IEEFA: Khurja coal power plant plans should be re-evaluated against severe air pollution in Delhi
Published by Claire Cuddihy,
A recent report released by the US-based Institute for Energy Economics and Financial Analysis (IEEFA) titled "The Khurja Thermal Power Project: A Recipe for an Indian Stranded Asset", has recommended that the 1320 MW proposal should be re-evaluated against severe air pollution levels in Delhi.
THDC India Limited’s proposed Khurja coal-fired power plant in Uttar Pradesh (India) is expected to push up the cost of electricity and increase air pollution levels in Delhi.
On Tuesday this week, Delhi’s air quality remained in the “poor” category, a day after it had improved from “very poor” Air Quality Index zone.
IEEFA Director of Energy Finance Studies, Tim Buckley, said: "Delhi already has the dubious reputation of having the worst air pollution of any city in the world. If the Khurja coal plant is built as planned near Delhi, this will increase the impact on local residents, emergency workers and the local government.”
"The Khurja power plant was feasible when first proposed eight years ago in response to power supply shortages and outages across northern India, but technology has moved on," he added.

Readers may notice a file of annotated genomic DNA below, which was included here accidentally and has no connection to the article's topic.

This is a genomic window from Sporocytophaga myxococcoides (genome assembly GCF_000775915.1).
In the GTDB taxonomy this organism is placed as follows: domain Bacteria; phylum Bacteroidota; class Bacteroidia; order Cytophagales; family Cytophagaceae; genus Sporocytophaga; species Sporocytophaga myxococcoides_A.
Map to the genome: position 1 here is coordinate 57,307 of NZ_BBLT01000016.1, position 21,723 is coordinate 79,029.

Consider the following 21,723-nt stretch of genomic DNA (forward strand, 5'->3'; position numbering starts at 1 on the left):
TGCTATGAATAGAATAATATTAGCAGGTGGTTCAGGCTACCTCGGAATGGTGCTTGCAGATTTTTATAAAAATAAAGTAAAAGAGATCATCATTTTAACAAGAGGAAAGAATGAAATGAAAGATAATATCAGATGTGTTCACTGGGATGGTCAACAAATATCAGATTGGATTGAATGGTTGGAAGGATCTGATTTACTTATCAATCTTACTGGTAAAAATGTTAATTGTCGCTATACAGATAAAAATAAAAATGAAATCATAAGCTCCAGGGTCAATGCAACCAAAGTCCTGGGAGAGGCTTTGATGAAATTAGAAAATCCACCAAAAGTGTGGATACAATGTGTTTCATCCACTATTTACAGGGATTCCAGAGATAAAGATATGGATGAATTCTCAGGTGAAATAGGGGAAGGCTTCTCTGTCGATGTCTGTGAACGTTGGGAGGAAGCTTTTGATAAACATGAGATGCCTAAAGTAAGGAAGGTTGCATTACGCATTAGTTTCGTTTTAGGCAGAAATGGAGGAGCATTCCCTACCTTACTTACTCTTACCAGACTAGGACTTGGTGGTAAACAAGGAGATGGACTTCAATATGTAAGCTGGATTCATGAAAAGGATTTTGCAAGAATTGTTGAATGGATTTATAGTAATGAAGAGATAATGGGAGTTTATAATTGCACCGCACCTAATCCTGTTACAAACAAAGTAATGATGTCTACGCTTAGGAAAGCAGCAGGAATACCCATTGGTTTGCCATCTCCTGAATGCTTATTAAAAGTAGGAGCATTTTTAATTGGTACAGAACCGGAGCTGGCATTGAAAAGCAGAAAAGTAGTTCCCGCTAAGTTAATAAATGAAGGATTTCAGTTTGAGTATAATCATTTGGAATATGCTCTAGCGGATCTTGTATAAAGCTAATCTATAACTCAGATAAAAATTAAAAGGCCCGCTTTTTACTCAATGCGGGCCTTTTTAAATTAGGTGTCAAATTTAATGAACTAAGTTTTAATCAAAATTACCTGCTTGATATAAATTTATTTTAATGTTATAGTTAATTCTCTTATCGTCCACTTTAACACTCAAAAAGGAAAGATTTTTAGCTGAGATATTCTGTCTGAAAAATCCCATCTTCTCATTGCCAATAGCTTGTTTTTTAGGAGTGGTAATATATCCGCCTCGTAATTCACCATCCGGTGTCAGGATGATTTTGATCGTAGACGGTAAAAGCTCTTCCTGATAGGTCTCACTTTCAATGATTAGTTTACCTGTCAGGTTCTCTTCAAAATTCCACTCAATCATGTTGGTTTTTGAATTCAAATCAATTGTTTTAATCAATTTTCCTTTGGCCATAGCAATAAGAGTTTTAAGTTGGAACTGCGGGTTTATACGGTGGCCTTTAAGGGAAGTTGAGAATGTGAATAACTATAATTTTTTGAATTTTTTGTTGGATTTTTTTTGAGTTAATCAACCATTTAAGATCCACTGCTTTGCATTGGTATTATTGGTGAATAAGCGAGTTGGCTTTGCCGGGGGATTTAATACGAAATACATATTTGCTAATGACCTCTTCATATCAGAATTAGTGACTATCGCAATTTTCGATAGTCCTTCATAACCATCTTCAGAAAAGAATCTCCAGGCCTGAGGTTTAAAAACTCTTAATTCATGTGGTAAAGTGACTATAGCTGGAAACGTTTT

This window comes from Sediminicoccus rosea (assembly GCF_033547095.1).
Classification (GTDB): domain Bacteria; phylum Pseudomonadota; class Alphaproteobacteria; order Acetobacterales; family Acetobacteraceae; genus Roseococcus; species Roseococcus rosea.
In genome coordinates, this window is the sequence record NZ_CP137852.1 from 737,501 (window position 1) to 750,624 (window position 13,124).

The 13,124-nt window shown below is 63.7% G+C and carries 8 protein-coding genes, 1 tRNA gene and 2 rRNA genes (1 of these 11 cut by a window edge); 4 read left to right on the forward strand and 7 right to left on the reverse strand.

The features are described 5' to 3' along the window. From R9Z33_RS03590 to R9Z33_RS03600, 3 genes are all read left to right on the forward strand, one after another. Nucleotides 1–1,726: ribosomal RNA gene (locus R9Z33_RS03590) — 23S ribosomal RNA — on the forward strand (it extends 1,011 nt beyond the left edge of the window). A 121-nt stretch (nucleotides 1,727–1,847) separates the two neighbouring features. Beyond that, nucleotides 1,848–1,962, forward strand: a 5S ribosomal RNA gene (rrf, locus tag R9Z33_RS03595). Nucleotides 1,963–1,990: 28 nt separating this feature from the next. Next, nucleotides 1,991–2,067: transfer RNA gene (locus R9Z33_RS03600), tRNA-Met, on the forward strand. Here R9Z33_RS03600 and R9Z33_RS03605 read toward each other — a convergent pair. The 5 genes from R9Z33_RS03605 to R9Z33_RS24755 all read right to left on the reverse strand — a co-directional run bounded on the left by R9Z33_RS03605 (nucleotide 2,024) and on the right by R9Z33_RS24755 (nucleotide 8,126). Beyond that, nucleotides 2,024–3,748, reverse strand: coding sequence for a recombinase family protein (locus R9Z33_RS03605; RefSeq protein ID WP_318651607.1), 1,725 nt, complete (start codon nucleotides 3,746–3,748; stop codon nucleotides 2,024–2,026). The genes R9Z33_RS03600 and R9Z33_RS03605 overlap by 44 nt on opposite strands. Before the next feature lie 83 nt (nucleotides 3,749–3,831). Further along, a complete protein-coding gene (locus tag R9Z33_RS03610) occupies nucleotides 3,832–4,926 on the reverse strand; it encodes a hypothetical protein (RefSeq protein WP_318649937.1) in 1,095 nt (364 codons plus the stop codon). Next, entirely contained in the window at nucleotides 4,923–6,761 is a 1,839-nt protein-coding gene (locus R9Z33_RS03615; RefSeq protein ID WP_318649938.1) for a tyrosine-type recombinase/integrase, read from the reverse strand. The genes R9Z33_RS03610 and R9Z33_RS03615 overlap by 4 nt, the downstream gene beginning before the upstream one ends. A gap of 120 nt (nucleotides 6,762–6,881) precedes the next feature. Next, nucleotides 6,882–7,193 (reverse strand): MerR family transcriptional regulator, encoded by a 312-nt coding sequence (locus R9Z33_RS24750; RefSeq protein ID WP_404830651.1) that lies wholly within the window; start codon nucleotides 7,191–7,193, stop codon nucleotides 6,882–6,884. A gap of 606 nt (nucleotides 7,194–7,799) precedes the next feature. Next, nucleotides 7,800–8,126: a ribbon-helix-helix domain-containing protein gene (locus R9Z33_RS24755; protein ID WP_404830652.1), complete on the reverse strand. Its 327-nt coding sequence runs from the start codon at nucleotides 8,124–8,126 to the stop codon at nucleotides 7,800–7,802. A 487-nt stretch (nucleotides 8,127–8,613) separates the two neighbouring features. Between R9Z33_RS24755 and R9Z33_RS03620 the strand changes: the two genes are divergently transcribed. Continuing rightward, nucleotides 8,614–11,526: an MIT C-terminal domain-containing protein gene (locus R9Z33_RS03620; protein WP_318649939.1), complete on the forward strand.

Kashish Shah, IEEFA Energy Research Associate and co-author of the report commented: "India is aiming to achieve 40% of its electricity generation needs by 2030 from non-fossil fuel sources including wind and solar. As a coal-fired power plant takes significant time to ramp up power generation, the Khurja power station cannot help with grid stabilisation and peak demands, one of the new requirements of the Paris commitments," Shah told IANS.
Read the article online at: https://www.worldcoal.com/coal/26102018/ieefa-khurja-coal-power-plant-plans-should-be-re-evaluated-against-severe-air-pollution-in-delhi/
You might also like
Contango commences washed coal production at Lubu
Contango Holdings Plc has advised that the production of washed coking coal has commenced at its flagship Lubu Coking Coal Project in Zimbabwe.